This is while insulins are considered as an effective treatment for optimal glycemic control in patients with type 1 diabetes mellitus and some type 2 diabetes mellitus, whose disease cannot be treat by oral medicines45,46 and enjoy an acceptable insurance coverage in Iran.21 In line with our findings, Sarayani et al showed that, among insulins, only regular and intermediate-acting insulin were constantly affordable while the premixed insulin became affordable in the last 3 years of their study (2010-1012).22 Novel insulin preparations such as premixed aspart insulin and combination of aspart and glargine were constantly non-affordable during the study period (2000-2012).22 In 2012, the cost of the combination therapy with aspart and glargine insulin was one day more than that of the premixed aspart insulin in terms of the least daily wages (5.8 to 4.8 of the least daily wages).22 It is worth noting that the insulins affordability further improved due to memorandum of understanding of health ministry with health insurance organizations as the affordability ratio in the present study was in the range of 0.02-3.45 for all insulins, except for Lispro with affordability ratio of 70 as it is under no insurance coverage.

In 2018, the Insulin Access and Affordability Working Group published their study and concluded that the prices of insulin had increased a few years before their study time, and that the average price of insulin was nearly tripled during 2002-2013.47 Furthermore, there was a shift in insulin utilization from the less expensive human insulins to more expensive human insulin analogs such as glargine, aspart, glulisine, detemir, and lispro during the past decade, and this affected the total costs of insulin.47 Nowadays, the high prices of insulins made these important antidiabetic agents non-affordable in many countries, even in high-income and developed countries.48 In 2015, 15 availability and price surveys were conducted in 13 LMICs.49 The results showed that insulins were less affordable than metformin and gliclazide.49 For example, regarding isophane as a human insulin in the concerned countries, only 3 countries (namely Brazil, Kyrgyzstan, and Pakistan) achieved the goal of WHO Global Action Plan for Prevention and Control of NCDs 2013-2020, ie, 80% availability of the affordable essential medicines.49,50 The least affordable insulins were long-acting analogues and none of the countries reached the defined target in terms of glargine.49 It was also observed that analogues were substantially more expensive than human insulin in all 3 sectors, namely public and private pharmacies and private hospitals/clinics.49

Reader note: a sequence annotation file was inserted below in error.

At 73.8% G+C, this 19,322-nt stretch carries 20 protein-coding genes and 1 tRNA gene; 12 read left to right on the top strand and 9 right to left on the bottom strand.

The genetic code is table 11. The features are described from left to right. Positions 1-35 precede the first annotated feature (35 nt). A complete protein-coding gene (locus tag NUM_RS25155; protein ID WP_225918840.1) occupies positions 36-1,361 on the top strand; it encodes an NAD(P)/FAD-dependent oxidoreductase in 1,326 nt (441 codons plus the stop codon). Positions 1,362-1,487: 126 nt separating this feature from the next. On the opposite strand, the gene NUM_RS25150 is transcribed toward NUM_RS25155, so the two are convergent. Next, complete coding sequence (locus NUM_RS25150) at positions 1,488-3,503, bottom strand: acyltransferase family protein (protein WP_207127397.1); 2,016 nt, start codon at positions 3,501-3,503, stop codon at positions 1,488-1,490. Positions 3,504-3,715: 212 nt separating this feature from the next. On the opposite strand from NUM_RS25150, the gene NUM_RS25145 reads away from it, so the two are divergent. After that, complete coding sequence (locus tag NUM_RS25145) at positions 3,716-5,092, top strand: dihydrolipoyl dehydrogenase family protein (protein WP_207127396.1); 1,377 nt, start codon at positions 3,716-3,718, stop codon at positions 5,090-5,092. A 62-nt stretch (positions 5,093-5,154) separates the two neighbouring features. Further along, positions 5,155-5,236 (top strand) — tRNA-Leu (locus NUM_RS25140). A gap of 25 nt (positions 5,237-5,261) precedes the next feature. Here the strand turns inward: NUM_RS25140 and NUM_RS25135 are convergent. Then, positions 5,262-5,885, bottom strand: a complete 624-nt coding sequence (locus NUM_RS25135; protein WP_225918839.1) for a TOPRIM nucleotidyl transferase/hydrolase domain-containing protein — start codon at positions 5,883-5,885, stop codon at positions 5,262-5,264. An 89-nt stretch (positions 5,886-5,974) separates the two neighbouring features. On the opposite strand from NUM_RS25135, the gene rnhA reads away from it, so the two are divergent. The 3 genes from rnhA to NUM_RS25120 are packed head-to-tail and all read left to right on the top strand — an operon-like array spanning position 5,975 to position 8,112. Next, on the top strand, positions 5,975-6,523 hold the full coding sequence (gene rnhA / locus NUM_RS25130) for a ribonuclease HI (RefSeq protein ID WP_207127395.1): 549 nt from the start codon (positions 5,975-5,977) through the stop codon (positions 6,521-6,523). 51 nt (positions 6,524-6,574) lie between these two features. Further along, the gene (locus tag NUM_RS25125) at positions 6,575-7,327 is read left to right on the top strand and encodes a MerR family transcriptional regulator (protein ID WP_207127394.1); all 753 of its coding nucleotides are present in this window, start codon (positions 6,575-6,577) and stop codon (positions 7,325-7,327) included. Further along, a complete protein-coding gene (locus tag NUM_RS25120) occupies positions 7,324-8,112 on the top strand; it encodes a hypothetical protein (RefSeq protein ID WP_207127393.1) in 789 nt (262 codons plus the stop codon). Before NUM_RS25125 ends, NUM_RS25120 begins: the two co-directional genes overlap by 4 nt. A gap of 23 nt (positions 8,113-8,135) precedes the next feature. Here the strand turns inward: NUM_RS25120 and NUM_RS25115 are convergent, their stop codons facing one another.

In another study, the data from 30 surveys in 20 LMICs, including Iran, conducted from 2008 to 2015 was analyzed.51 According to this study in the public and private sectors of low-, lower-middle-, and upper-middle-income countries, 17%, 21%, and 45% of diabetes medicines were available (80% or greater) and affordable. The equivalent percentages for the private sector were 28%, 23%, and 32%, respectively. Regarding metformin, it was both available and affordable in the public and private sectors in Mauritius, Lebanon, Iran, Colombia, India (Delhi), and Afghanistan. Consistent with our study, this study demonstrated that the affordability of metformin in Iran was relative.51

Moreover, the evidence from a Prospective Urban Rural Epidemiology (PURE) study in 22 countries indicated poor availability and affordability of essential diabetes medicines, including metformin, sulfonylureas (namely gliclazide and glibenclamide), and insulin.32 Further, 13.8% and 36.7% of households suffering from diabetes could not afford metformin and insulin for monthly supplies (defined as >20% of the threshold of their capacity to pay).32 In a subset of a PURE study, Attaei et al assessed the availability and affordability of adding metformin to high blood pressure medications in LMCI to detect the households’ monthly capacity to pay.52 The results revealed that the affordability decreased for the households in the combination therapy. Regarding this threshold, unaffordable households are defined as those that their total monthly expenditure for the cheapest medicines of the combination therapy goes beyond 20% of the households’ capacity to pay. In this assessment, the basic subsistence needs such as household expenditures on food are deducted from the monthly household income, and the household expenditures on housing and transportation are subtracted in the sensitivity analysis.52 However, as one of the limitations of our study, these factors were not considered in the present study. In addition, it is supposed that households bear the total cost of the medicines while a portion of the costs of the medicines was partly or fully subsidized by governments or other third parties (eg, health insurance); this issue was considered in our study.

The emergence of newer antidiabetic agents has posed new challenges and difficulties due to the incrementing spending on the diabetes management.17,53 For example, among insulins, detemir and lispro were imported medications available in market since 2012 and 2006, respectively.